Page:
Apple Pay Goes Live in U.K. (July 14, 2015)
Apple Pay went live today in the U.K., and analysts say its prospects of catching on with consumers are promising, at least from the hardware perspective. Thirty percent of U.K. consumers own an iPhone, and the iPhone 6 garnered a 20 percent share of all smartphones sold in the country in the fourth quarter of 2014, according to a recent study from Datamonitor International. A healthy percentage of U.K. consumers—37 percent—are regular credit card users, and 42 percent are interested in making contactless payments via a mobile phone, Datamonitor found.
The U.K. is ripe for mobile payments expansion. A high proportion of U.K. merchants have enabled contactless payments at the POS within the last few years, and total contactless payments volume tripled in 2014 to £2.3 billion (US$3.5 billion) versus 2013, according to the UK Cards Association. Apple Pay has “significant opportunity” for growth in the U.K., but it faces challenges from rival m-payments services, notes Theresa Jameson, a senior analyst with Datamonitor. So far only a handful of banks have adopted Apple Pay, including NatWest, Royal Bank of Scotland, Nationwide, Santander and Ulster Bank. Other financial giants, including HSBC, Barclays Bank, Lloyds Banking Group, First Direct and TSB aren’t integrated with Apple Pay yet, though Barclays promises it will do so in the future.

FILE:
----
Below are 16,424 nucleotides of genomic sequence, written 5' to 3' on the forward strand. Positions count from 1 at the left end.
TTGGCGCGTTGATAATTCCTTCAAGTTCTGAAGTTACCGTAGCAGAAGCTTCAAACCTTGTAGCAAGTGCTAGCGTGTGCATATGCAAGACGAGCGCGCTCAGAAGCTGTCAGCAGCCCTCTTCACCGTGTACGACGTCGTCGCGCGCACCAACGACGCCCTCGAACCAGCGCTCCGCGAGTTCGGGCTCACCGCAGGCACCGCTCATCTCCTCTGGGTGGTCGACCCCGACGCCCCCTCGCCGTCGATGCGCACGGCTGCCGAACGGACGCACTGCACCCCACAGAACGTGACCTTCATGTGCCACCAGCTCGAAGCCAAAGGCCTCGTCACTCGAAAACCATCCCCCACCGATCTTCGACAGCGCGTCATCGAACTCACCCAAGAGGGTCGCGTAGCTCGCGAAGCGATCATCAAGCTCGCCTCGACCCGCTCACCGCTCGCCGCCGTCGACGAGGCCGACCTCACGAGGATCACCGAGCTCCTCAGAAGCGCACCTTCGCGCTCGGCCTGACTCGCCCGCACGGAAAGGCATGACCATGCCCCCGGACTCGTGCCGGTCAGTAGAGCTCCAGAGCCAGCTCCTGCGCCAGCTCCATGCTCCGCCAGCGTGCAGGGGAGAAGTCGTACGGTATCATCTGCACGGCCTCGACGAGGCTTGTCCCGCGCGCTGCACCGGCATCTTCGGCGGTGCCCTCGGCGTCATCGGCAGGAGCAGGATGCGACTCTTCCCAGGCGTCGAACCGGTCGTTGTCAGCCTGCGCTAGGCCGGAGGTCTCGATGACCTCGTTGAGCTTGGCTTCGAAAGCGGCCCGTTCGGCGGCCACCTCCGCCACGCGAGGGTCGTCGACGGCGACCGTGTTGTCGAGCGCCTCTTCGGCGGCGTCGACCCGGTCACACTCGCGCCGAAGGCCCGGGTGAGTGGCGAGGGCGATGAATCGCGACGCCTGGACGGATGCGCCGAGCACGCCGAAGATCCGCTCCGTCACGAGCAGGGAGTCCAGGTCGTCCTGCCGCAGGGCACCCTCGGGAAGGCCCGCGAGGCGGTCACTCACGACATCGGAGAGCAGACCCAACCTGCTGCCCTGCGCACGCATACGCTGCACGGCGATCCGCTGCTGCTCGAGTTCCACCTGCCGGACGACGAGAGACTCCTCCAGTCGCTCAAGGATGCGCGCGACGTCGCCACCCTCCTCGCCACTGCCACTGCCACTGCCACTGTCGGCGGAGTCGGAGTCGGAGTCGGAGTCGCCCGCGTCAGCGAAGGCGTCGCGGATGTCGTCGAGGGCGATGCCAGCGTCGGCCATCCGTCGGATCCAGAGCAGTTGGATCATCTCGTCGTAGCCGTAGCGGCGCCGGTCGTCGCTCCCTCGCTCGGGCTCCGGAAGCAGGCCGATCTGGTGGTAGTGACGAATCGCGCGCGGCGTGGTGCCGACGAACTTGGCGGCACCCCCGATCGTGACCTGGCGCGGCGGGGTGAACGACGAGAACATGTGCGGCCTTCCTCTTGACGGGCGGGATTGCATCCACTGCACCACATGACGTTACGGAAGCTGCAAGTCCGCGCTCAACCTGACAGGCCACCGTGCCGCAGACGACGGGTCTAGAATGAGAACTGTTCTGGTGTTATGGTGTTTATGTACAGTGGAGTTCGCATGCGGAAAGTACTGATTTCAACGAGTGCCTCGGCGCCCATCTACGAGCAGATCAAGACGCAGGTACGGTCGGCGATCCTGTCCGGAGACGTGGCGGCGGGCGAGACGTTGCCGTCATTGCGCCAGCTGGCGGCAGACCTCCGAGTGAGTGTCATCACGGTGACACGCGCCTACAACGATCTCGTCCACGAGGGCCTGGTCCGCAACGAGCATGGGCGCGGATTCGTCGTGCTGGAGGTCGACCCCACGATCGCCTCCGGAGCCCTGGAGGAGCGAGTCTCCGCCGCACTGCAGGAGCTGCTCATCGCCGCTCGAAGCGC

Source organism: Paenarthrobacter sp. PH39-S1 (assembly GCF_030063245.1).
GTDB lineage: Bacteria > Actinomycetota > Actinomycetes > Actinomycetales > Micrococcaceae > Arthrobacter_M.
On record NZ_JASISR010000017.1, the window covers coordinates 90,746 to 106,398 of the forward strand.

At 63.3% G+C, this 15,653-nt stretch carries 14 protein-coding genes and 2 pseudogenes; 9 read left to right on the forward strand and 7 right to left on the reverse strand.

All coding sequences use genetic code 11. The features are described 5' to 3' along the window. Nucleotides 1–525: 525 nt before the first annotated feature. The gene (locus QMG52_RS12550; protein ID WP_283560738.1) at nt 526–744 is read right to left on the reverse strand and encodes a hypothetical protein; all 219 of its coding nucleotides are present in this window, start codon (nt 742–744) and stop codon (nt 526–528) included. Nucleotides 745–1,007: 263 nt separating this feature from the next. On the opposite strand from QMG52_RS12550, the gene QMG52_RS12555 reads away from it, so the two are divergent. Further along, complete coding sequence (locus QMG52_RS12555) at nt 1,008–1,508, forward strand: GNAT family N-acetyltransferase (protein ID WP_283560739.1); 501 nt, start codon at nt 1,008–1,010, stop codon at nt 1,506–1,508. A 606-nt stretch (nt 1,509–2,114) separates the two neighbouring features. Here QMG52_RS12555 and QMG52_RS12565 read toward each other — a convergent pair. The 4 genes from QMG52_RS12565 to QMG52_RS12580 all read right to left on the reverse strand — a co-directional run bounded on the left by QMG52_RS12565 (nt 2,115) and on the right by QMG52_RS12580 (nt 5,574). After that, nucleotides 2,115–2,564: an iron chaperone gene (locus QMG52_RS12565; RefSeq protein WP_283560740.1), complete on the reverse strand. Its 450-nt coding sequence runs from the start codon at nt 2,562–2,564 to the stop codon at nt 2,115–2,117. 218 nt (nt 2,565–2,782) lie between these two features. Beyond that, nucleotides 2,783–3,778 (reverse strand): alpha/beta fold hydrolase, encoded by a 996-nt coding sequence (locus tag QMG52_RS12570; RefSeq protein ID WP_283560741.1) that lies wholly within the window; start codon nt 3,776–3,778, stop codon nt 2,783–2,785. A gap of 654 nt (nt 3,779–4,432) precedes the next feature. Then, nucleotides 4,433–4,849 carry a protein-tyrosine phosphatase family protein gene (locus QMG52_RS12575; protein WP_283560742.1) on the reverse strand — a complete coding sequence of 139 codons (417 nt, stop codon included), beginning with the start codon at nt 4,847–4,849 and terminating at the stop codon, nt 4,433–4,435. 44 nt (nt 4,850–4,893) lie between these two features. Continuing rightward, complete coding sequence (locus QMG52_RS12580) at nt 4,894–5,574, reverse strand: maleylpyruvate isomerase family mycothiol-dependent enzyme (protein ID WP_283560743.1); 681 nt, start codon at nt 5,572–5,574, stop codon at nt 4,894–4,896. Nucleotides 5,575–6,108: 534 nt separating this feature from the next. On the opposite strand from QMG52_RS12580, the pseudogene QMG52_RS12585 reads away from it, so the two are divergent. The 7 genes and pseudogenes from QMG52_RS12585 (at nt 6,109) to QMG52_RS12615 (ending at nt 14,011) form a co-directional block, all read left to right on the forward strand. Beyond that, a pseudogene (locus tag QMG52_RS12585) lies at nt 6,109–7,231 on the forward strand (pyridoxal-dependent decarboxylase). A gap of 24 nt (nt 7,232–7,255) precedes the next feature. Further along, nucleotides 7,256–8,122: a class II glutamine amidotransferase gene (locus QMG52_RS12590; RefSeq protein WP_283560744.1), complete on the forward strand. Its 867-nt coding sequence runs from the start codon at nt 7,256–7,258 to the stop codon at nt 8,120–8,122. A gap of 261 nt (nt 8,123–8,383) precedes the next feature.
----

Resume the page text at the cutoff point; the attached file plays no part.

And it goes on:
A bigger immediate threat to Apple Pay could be Zapp’s forthcoming “Pay by Bank” mobile app, Jameson suggests. Like Apple Pay, Zapp’s mobile payment app is backed by several major U.K. retail chains and payment processors, but Zapp is designed to integrate with existing mobile banking apps, which is a crucial advantage in driving consumer adoption, according to Jameson. “This [feature] notably gives Zapp direct reach to the 27 million U.K. consumers who have mobile banking across both Android and iOS devices, which will enable it to gain scale and traction at a much faster rate than Apple Pay,” she believes.
Apple Pay is launching in the U.K. with the £20 (US$31) limit per transaction that exists for all U.K. contactless payments, to protect against fraud. In September that limit will rise to £30 (US$47), and Apple Pay may increase its per-transaction limit then, according to reports.